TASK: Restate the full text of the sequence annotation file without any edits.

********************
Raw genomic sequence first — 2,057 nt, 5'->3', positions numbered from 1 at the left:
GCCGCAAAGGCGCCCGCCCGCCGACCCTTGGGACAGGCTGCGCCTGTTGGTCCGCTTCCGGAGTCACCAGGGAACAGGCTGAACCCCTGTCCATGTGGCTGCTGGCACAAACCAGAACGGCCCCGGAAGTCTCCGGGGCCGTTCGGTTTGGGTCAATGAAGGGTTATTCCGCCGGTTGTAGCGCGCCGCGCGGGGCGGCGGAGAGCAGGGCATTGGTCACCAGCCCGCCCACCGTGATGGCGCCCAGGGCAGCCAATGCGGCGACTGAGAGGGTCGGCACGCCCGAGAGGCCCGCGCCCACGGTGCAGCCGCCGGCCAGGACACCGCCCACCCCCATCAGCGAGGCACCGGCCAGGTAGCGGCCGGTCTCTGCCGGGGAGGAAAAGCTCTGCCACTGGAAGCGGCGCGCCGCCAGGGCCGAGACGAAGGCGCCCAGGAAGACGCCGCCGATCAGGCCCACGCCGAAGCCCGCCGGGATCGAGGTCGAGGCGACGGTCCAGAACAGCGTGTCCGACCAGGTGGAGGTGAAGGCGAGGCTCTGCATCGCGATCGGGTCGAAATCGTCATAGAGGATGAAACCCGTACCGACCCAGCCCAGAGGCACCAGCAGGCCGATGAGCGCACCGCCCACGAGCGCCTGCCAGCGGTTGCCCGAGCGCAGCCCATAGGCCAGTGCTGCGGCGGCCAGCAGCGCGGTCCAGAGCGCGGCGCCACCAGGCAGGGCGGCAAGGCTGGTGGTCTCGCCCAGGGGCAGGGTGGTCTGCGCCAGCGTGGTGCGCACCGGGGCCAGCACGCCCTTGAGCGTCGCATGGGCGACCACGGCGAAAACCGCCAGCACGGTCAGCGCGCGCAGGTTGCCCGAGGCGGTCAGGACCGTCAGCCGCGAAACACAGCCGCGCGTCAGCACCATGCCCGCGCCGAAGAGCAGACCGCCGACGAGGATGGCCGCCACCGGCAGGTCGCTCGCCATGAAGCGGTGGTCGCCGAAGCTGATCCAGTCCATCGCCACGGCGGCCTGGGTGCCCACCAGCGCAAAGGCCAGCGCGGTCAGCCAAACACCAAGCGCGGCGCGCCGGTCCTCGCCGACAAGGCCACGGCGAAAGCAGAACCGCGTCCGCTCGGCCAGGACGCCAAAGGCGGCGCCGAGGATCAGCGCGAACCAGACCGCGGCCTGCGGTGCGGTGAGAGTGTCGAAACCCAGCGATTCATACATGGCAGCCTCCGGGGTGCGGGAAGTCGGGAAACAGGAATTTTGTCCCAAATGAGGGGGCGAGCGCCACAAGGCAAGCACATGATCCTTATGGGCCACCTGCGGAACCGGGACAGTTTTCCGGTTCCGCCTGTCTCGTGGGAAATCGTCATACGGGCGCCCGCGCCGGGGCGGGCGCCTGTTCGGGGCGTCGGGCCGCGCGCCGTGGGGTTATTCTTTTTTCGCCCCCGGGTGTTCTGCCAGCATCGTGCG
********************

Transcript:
Raw genomic sequence first — 2,057 nt, 5'->3', positions numbered from 1 at the left:
GCCGCAAAGGCGCCCGCCCGCCGACCCTTGGGACAGGCTGCGCCTGTTGGTCCGCTTCCGGAGTCACCAGGGAACAGGCTGAACCCCTGTCCATGTGGCTGCTGGCACAAACCAGAACGGCCCCGGAAGTCTCCGGGGCCGTTCGGTTTGGGTCAATGAAGGGTTATTCCGCCGGTTGTAGCGCGCCGCGCGGGGCGGCGGAGAGCAGGGCATTGGTCACCAGCCCGCCCACCGTGATGGCGCCCAGGGCAGCCAATGCGGCGACTGAGAGGGTCGGCACGCCCGAGAGGCCCGCGCCCACGGTGCAGCCGCCGGCCAGGACACCGCCCACCCCCATCAGCGAGGCACCGGCCAGGTAGCGGCCGGTCTCTGCCGGGGAGGAAAAGCTCTGCCACTGGAAGCGGCGCGCCGCCAGGGCCGAGACGAAGGCGCCCAGGAAGACGCCGCCGATCAGGCCCACGCCGAAGCCCGCCGGGATCGAGGTCGAGGCGACGGTCCAGAACAGCGTGTCCGACCAGGTGGAGGTGAAGGCGAGGCTCTGCATCGCGATCGGGTCGAAATCGTCATAGAGGATGAAACCCGTACCGACCCAGCCCAGAGGCACCAGCAGGCCGATGAGCGCACCGCCCACGAGCGCCTGCCAGCGGTTGCCCGAGCGCAGCCCATAGGCCAGTGCTGCGGCGGCCAGCAGCGCGGTCCAGAGCGCGGCGCCACCAGGCAGGGCGGCAAGGCTGGTGGTCTCGCCCAGGGGCAGGGTGGTCTGCGCCAGCGTGGTGCGCACCGGGGCCAGCACGCCCTTGAGCGTCGCATGGGCGACCACGGCGAAAACCGCCAGCACGGTCAGCGCGCGCAGGTTGCCCGAGGCGGTCAGGACCGTCAGCCGCGAAACACAGCCGCGCGTCAGCACCATGCCCGCGCCGAAGAGCAGACCGCCGACGAGGATGGCCGCCACCGGCAGGTCGCTCGCCATGAAGCGGTGGTCGCCGAAGCTGATCCAGTCCATCGCCACGGCGGCCTGGGTGCCCACCAGCGCAAAGGCCAGCGCGGTCAGCCAAACACCAAGCGCGGCGCGCCGGTCCTCGCCGACAAGGCCACGGCGAAAGCAGAACCGCGTCCGCTCGGCCAGGACGCCAAAGGCGGCGCCGAGGATCAGCGCGAACCAGACCGCGGCCTGCGGTGCGGTGAGAGTGTCGAAACCCAGCGATTCATACATGGCAGCCTCCGGGGTGCGGGAAGTCGGGAAACAGGAATTTTGTCCCAAATGAGGGGGCGAGCGCCACAAGGCAAGCACATGATCCTTATGGGCCACCTGCGGAACCGGGACAGTTTTCCGGTTCCGCCTGTCTCGTGGGAAATCGTCATACGGGCGCCCGCGCCGGGGCGGGCGCCTGTTCGGGGCGTCGGGCCGCGCGCCGTGGGGTTATTCTTTTTTCGCCCCCGGGTGTTCTGCCAGCATCGTGCG